Discover more from Railroad Weekly
Railroad Weekly Dec. 5, 2022
Inside This Issue
· Congress Acts: Labor Clash Done, Trains Will Still Run
· Sick Leave Loss: Lawmakers Reject Proposal for Extra Time Off
· Forrest Thump: UP and Others Seeing Big Declines in Lumber, Pulp, Paper
· The Three-Legged Stool: CP Bullish on Bulk, New Business, KCS
· Hiring Harris: CN Turns to Veteran Exec to Manage Operations
· Hard or Soft Landing? Economy Cleary Weakening, But How Much?
· Creel of Fortune: Venerated CEO Explains the Secrets of CP’s Success
“At this critical moment for our economy, in the holiday season, we cannot let our strongly held conviction for better outcomes for workers deny workers the benefits of the bargain they reached, and hurl this nation into a devastating rail freight shutdown.”
-U.S. President Joe Biden
Reminder: Railroad Weekly publishes 48 issues a year, with two-week pauses in August and December. The last issue of 2022 will be on Dec. 19th. The first issue of 2023 will be on Jan. 9th.
The Strike Threat Ends
· At last, the drama ends. As expected, the U.S. Congress, at the urging of President Biden, passed legislation preventing a national railroad strike. The succinct two-page bill makes all tentative agreements based on the recent Presidential Emergency Board recommendations binding, never mind that four of the industry’s 12 unions voted their disapproval. You can read the exact language of the bill here: https://www.congress.gov/117/bills/hjres100/BILLS-117hjres100enr.pdf
· For the record, the measure passed by 290 to 137 votes in the House. It was then approved by the Senate in an 80 to 15 vote. The 15 no votes included some strange bedfellows, including New England Senators Bernie Sanders and Elizabeth Warren on the left, and sunbelt Senators Ted Cruz and Marco Rubio on the right.
· Several Senators including Bernie Sanders attempted to pair the contract imposition measure with an amendment—one that would have granted seven days of paid sick leave to all railroad workers. The amendment, however, failed to win the 60 votes needed to pass. Naturally, union leaders were disappointed. Tony Cardwell of the BMWED said of the failed Senate amendment: “This leaves me baffled, exasperated, and deeply saddened.” Other disappointed workers said railroads would have an even harder time retaining and attracting workers now. Sick leave benefits proved the biggest sticking point in trying to reach consensual agreements.
· Workers will, however, get a 24% pay increase covering the five years from 2020 through 2024. Senator Sanders of Vermont, for one, wasn’t impressed. “It sounds like a lot of money. That is for a five-year period. They have not received a pay increase in the last three years. And if you average it out, that pay increase is less than inflation to date. It is not a great wage increase. It is not terrible, but it is not a great wage increase.” Senator Rubio of Florida felt “Congress should have sent everyone back to the negotiating table, but instead it told rail workers to suck it up and be grateful.” He also mentioned how the “industry cut nearly one-third of its employees over the past six years, even as demand surged.” Senator Cruz of Texas, along with Rubio, supported an attempt by Alaska Senator Dan Sullivan to resume negotiations. “As a matter of principle, I do not support government intervention to decide terms of employment. We should extend the cooling-off period, as Congress has done before, and send both parties back to the table.”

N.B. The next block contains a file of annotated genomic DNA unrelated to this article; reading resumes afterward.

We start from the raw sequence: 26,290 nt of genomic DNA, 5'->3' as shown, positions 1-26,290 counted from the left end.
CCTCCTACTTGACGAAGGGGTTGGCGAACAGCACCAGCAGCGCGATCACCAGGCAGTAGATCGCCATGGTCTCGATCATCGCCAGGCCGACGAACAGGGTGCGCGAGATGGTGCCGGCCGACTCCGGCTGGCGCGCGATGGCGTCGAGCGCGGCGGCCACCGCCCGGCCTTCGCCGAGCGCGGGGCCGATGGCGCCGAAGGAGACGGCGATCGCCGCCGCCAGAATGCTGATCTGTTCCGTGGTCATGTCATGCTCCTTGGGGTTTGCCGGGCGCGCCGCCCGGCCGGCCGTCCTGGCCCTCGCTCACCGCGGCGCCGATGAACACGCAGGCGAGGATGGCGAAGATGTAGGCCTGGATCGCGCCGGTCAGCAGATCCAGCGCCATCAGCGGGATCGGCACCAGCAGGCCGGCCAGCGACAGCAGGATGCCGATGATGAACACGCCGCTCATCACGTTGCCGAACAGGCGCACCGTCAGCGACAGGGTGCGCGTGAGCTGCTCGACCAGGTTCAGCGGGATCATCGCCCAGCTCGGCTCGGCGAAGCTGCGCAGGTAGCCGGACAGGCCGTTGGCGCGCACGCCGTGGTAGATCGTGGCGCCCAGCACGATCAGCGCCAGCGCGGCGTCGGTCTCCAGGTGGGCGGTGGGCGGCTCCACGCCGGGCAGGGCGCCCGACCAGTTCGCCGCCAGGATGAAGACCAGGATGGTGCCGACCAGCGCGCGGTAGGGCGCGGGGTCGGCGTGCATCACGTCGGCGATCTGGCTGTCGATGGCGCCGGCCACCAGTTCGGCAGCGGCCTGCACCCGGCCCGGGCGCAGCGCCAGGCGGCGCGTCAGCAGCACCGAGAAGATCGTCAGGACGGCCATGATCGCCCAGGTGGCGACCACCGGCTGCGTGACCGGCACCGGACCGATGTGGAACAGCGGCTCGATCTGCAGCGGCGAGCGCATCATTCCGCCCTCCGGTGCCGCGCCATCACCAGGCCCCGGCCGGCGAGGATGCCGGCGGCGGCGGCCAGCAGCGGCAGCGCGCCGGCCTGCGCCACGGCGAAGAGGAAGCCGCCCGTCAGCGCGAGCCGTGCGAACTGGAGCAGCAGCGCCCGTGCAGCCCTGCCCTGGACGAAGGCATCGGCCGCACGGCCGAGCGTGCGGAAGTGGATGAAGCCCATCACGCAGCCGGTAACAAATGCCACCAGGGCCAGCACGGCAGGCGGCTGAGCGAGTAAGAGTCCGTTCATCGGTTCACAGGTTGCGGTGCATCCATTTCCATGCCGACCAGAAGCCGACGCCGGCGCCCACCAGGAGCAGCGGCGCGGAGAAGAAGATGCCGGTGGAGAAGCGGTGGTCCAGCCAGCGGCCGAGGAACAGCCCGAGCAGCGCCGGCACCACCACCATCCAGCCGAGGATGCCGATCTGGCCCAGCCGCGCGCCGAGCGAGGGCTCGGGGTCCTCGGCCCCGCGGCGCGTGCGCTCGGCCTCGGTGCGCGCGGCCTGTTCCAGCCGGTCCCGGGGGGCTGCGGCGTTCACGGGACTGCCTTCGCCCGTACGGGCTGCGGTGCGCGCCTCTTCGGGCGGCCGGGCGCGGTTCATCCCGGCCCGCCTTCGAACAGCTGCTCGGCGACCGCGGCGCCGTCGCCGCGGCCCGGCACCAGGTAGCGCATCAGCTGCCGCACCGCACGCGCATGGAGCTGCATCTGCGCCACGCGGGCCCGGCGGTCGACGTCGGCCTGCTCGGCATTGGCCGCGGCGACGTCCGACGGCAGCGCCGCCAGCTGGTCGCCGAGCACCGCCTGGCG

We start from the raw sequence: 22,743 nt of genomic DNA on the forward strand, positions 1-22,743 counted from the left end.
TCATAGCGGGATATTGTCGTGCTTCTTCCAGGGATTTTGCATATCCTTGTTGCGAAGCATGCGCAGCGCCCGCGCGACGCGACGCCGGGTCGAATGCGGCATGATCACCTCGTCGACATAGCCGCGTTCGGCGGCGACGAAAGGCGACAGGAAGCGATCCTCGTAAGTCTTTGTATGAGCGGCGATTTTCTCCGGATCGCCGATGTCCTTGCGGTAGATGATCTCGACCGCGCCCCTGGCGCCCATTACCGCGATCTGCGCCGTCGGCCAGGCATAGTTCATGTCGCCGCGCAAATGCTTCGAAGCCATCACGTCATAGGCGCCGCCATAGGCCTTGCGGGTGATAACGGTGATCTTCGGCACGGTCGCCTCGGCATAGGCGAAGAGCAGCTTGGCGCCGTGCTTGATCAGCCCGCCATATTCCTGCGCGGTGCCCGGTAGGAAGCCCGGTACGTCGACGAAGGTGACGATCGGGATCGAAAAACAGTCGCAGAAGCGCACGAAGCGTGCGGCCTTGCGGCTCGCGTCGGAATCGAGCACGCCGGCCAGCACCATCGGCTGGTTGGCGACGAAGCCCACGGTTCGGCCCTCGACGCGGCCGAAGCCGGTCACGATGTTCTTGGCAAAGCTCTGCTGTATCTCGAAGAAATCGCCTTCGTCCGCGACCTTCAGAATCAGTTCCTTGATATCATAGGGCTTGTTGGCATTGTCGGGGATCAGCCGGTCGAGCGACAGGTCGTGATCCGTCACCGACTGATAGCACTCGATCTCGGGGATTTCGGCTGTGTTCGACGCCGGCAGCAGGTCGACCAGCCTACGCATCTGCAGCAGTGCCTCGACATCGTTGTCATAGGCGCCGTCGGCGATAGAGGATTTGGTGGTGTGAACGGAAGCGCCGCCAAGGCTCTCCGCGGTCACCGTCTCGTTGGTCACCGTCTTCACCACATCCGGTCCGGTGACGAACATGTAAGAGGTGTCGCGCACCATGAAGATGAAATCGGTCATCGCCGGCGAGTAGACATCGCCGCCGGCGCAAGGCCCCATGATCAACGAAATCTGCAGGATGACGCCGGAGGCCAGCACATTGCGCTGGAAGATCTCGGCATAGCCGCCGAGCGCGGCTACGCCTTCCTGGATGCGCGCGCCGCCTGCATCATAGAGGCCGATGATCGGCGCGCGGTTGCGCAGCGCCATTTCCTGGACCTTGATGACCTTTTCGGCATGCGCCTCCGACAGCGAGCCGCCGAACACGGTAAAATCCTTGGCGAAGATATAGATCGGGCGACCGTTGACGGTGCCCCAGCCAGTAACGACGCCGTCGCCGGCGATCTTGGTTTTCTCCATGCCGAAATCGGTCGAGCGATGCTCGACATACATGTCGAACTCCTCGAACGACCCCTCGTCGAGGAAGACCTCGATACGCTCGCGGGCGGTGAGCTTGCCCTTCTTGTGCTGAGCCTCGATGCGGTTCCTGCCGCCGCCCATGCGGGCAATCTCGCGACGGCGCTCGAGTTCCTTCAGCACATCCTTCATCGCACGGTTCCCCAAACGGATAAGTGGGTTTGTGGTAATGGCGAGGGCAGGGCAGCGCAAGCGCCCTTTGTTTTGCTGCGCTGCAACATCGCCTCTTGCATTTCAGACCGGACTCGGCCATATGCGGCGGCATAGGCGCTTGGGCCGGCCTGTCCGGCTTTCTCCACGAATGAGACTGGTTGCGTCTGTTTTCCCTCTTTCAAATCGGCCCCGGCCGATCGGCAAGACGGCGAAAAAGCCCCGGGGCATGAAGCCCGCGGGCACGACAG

· President Biden, for his part, counts organized labor as an important supporter yet deemed a rail strike too damaging to the economy. The 1927 Railway Labor Act, which still governs railroad labor disputes today, attempts to balance the rights of workers to bargain collectively with the fact that their jobs are mission critical to the functioning of the country. Airlines, by the way, are also covered by the same law.
· How are the railroads reacting to the imposed settlement? Their labor negotiating body, the National Carriers’ Conference Committee (NCCC), said this: “We have heard and recognize the deeply felt concerns regarding paid leave benefits and will work with rail union leaders in future bargaining rounds to assess the structure of these provisions.”
· Importantly, the bill that ended the strike passed on Dec. 1, well before the Dec. 9th strike deadline. Had the dispute lingered for a few days longer, railroads and shippers would have had to act in advance to manage the potential disruption, curtailing commerce. Amtrak, meanwhile, would have had to pre-cancel passenger trains. This type of anticipatory disruption, remember, occurred as railroads and their unions failed—until the very last moment—to reach a tentative contract agreement. That was back in September.
Update on the U.S. Economy